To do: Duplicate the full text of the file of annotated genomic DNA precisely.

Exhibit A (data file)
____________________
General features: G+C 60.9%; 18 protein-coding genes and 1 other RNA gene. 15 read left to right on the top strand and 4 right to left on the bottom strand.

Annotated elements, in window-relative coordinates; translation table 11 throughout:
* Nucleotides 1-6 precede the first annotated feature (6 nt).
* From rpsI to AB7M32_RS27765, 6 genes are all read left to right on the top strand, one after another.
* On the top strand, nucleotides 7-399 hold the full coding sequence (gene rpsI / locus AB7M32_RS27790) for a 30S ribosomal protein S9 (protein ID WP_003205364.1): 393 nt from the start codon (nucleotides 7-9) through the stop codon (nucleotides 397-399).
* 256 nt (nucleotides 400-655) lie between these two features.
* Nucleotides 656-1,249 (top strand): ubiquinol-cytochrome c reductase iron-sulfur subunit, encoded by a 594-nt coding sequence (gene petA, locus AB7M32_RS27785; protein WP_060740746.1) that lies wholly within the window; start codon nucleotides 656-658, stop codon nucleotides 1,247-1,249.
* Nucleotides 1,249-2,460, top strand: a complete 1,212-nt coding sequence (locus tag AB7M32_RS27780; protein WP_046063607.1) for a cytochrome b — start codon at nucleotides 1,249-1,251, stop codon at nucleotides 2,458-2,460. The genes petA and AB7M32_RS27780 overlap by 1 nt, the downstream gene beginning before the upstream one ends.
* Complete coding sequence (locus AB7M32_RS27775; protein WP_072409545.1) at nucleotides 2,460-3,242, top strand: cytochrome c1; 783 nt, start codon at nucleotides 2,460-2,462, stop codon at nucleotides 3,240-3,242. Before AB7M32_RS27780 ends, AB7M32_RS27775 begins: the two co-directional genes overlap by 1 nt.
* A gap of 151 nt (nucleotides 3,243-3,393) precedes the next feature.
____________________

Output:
General features: G+C 60.9%; 18 protein-coding genes and 1 other RNA gene. 15 read left to right on the top strand and 4 right to left on the bottom strand.

Annotated elements, in window-relative coordinates; translation table 11 throughout:
* Nucleotides 1-6 precede the first annotated feature (6 nt).
* From rpsI to AB7M32_RS27765, 6 genes are all read left to right on the top strand, one after another.
* On the top strand, nucleotides 7-399 hold the full coding sequence (gene rpsI / locus AB7M32_RS27790) for a 30S ribosomal protein S9 (protein ID WP_003205364.1): 393 nt from the start codon (nucleotides 7-9) through the stop codon (nucleotides 397-399).
* 256 nt (nucleotides 400-655) lie between these two features.
* Nucleotides 656-1,249 (top strand): ubiquinol-cytochrome c reductase iron-sulfur subunit, encoded by a 594-nt coding sequence (gene petA, locus AB7M32_RS27785; protein WP_060740746.1) that lies wholly within the window; start codon nucleotides 656-658, stop codon nucleotides 1,247-1,249.
* Nucleotides 1,249-2,460, top strand: a complete 1,212-nt coding sequence (locus tag AB7M32_RS27780; protein WP_046063607.1) for a cytochrome b — start codon at nucleotides 1,249-1,251, stop codon at nucleotides 2,458-2,460. The genes petA and AB7M32_RS27780 overlap by 1 nt, the downstream gene beginning before the upstream one ends.
* Complete coding sequence (locus AB7M32_RS27775; protein WP_072409545.1) at nucleotides 2,460-3,242, top strand: cytochrome c1; 783 nt, start codon at nucleotides 2,460-2,462, stop codon at nucleotides 3,240-3,242. Before AB7M32_RS27780 ends, AB7M32_RS27775 begins: the two co-directional genes overlap by 1 nt.
* A gap of 151 nt (nucleotides 3,243-3,393) precedes the next feature.